This quilt is rather labor intensive.  There are 81 mostly teensy weensy pieces in each 10" block.  I need to take it at a moderate pace or else things become wonky.  I'm hoping to have 10 blocks finished by the end of Memorial Day weekend. 

Wednesday, May 18, 2011

700 Flying Geese - YIKES!

I bought Sew Scrappy last fall (I think you can still get it at Barnes & Noble and maybe your LQS); it is a special publication from Better Homes & Gardens, the American Patchwork & Quilting publishers. 

The magazine has several projects I like a lot, not least of which is this quilt called Five-Star Tribute

Each block (five stars) finishes at 10" and each sawtooth star is 4" finished.  I knew this from reading the directions but it did not really sink in until I began cutting.  The pieces are tiny!  And there are a lot of them!  700 flying geese, each measuring one inch by two inches, finished size.  A bit of a challenge.  I've begun...

Here are some of the pieces, cut and organinzed on one of my new 15" block boards.  The block boards are coming in very handy - I highly recommend making up a few of your own.  The fabric is from an older Moda line by Blackbird Designs, called Beach House.

Monday, May 16, 2011

Mashup, Or My Latest Project

From Wikipedia:
In Web development, a mashup is a Web page or application that uses and combines data, presentation or functionality from two or more sources to create new services...The main characteristics of the mashup are combination, visualization, and aggregation.

My latest project is a bit of a mashup, drawing inspiration from several sources.

postcard found at a store in Paris


quilt that appeared in BHG Sew Scrappy special edition


Beach House fabric line by Blackbird Designs for Moda

I am using the project directions for the sawtooth star quilt from Sew Scrappy and using the Beach House fat quarters plus some additional background yardage to yield a design that will be similar in color to the quilt on the postcard.  Here's a close-up from the postcard:

 I've got it visualized in my head.  I hope the aggregation works out favorably.

Friday, May 13, 2011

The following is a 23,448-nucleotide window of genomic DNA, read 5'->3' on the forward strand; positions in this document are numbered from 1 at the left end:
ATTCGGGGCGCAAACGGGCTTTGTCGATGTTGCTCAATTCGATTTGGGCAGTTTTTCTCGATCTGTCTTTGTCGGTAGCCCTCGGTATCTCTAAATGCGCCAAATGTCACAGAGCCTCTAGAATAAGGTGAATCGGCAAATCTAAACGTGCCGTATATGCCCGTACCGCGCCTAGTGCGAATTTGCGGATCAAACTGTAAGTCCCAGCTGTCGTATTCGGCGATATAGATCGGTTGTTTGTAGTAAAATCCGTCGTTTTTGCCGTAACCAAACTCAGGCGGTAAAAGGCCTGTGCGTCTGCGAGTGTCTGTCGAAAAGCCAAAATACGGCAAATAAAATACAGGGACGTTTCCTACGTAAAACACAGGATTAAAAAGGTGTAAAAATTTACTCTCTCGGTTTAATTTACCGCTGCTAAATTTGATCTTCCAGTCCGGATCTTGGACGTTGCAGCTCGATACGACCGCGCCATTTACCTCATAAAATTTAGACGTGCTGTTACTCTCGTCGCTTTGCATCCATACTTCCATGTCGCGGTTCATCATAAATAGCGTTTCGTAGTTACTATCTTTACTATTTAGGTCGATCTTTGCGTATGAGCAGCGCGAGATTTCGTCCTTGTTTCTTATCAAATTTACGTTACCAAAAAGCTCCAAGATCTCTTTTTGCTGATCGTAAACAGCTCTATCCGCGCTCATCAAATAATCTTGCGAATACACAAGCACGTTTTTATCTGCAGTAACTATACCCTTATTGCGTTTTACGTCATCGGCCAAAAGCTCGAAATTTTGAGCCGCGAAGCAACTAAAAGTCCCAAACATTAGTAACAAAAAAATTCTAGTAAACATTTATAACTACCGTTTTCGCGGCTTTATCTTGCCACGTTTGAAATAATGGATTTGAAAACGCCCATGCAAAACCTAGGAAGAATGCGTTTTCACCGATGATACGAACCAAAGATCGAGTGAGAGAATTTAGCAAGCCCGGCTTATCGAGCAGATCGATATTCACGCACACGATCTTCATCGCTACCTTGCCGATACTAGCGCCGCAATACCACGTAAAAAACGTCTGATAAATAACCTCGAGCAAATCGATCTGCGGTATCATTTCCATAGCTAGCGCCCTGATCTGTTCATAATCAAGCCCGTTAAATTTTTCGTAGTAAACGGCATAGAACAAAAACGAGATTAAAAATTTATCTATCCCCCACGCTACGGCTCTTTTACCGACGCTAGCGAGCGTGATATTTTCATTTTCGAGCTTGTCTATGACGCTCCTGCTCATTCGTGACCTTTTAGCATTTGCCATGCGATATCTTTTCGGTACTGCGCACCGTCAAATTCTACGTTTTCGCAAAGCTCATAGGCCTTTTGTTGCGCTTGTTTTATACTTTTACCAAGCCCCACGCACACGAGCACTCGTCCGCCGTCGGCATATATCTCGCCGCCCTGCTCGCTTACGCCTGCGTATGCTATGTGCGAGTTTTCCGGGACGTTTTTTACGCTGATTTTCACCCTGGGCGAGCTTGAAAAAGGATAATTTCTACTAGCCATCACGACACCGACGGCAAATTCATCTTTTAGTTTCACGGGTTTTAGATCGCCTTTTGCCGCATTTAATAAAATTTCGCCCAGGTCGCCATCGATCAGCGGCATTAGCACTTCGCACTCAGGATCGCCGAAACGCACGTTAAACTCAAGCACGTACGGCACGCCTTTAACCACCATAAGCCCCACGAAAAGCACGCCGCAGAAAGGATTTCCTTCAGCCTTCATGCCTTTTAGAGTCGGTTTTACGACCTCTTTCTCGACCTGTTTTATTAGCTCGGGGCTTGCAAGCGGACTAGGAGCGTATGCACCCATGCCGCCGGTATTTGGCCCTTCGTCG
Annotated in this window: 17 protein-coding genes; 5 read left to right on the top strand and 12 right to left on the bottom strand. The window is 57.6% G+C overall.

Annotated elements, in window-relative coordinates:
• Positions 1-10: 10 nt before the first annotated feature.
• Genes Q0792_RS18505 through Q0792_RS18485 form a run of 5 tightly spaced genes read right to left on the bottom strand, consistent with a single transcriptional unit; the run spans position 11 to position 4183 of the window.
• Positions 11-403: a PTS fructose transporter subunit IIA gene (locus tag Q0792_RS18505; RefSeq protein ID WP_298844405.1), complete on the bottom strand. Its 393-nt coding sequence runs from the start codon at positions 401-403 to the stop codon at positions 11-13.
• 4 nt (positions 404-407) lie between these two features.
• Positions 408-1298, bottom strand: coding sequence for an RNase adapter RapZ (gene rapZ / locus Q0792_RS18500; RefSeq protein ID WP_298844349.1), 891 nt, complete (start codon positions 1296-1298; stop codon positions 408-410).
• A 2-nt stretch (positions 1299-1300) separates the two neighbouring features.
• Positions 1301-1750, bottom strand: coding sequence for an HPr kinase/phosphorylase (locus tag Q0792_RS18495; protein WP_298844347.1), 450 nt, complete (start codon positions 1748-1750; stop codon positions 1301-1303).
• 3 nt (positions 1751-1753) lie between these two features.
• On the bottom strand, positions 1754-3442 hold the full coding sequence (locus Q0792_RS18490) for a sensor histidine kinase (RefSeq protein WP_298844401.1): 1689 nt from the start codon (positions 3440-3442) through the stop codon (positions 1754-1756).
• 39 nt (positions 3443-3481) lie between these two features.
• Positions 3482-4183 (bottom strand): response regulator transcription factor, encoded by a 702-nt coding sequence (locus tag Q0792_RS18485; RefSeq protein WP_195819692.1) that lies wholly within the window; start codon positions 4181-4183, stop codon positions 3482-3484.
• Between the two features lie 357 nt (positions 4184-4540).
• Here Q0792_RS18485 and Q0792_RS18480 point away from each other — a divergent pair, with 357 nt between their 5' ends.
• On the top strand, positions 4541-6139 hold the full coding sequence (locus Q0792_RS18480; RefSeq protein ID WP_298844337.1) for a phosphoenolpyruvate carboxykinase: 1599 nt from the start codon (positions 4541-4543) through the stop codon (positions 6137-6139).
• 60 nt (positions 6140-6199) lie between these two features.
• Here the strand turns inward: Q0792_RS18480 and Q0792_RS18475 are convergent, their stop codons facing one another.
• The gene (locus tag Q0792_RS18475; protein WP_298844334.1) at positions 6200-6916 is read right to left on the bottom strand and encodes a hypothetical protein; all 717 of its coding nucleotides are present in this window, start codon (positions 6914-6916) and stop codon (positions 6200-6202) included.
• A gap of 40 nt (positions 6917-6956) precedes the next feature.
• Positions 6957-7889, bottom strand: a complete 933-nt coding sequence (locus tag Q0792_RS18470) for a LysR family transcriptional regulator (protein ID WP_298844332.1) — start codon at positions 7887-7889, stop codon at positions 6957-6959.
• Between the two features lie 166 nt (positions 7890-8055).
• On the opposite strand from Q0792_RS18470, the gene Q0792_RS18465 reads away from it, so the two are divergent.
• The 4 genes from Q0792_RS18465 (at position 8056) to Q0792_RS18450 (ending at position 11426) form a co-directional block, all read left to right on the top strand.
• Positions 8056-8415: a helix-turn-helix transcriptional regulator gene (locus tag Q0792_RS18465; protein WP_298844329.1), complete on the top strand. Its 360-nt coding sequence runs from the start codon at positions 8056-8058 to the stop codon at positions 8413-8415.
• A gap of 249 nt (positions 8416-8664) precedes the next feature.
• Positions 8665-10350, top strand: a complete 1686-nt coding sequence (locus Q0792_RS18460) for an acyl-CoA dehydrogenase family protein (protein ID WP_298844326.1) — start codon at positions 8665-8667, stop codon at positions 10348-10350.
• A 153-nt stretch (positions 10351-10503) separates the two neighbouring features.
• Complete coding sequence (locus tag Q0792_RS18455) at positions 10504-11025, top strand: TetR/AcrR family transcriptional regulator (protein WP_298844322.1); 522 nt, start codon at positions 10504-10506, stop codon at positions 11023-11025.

Bloggers' Quilt Festival - Summer Romance

Summer Romance, 2009-2010

Making Summer Romance was a big departure for me because it required sewing with abandon.  It was string pieced on paper foundations, using stash fabrics cut in random widths, from 1.25 to 2.5 inches wide.  There was nothing to measure, no fiddly little pieces to match up in each block, no concerns about nipping off points.  Just make the blocks, use a ruler to trim them to size, then sew together.

Here's a little of the process.  I put a strip of solid white down the diagonal center of each bloc for some uniformity. 

More strips added to one side of the center strip.  Use the longest strips first and save small pieces for the corners.

Strips added to both sides of the center.

Trimmed to size with square ruler and rotary cutter.

Four blocks together

The finished top

Quilted, bound, and on the bed!

To see more entries in the Bloggers' Quilt Festival, click on the button below to go to the list of participants on Amy's site.

Wednesday, May 11, 2011

Quilting Magazines

Saturday afternoon, while waiting for our dog Reggie to be washed and clipped at the dog grooming "salon," I ran into Barnes & Noble to peruse the magazine section.  There was a bonanza of riches waiting for me in the crafts section and I came home with three new magazines for bedtime reading.

100 Blocks is the third in an annual series from Quiltmaker magazine.  I have the prior editions, which are nice references for a quilter's library.  The editorial team has cleverly persuaded 100 quilters (some famous, some not - at least to me) to contribute an original block design to the publication.  It does not include any specific projects made from the blocks, though it does cover some layout ideas for sampler quilts or even quilts made by repeating an individual block.  The only catch is that all of the blocks are 12" square.  I'd like them to try a different size (10" or 9") in a future issue.

I rather like this block called Commencement, designed by Jennifer Chiaverini, the author of the Elm Creek novels.

Quilts and More is a Better Homes and Gardens publication, a sister publication to American Patchwork & Quilting.  My eye was caught by the cover quilt design, a neat way to use a lot of small scraps.  I like the straight line quilting on the cover quilt, which is something I can do on my own sewing machine.  This issue holds several cute small projects, including the ice cream cone pincushion pictured in the lower right hand corner of the cover.

Quilt Sampler is a semi-annual publication, covering ten quilt shops across the US (and sometimes Canada).  While each profiled shop provides a quilt project for the magazine, I buy it more for the eye-candy qualities of the shop photos and descriptions than for the featured projects.  But in this issue, two of the projects grabbed my attention.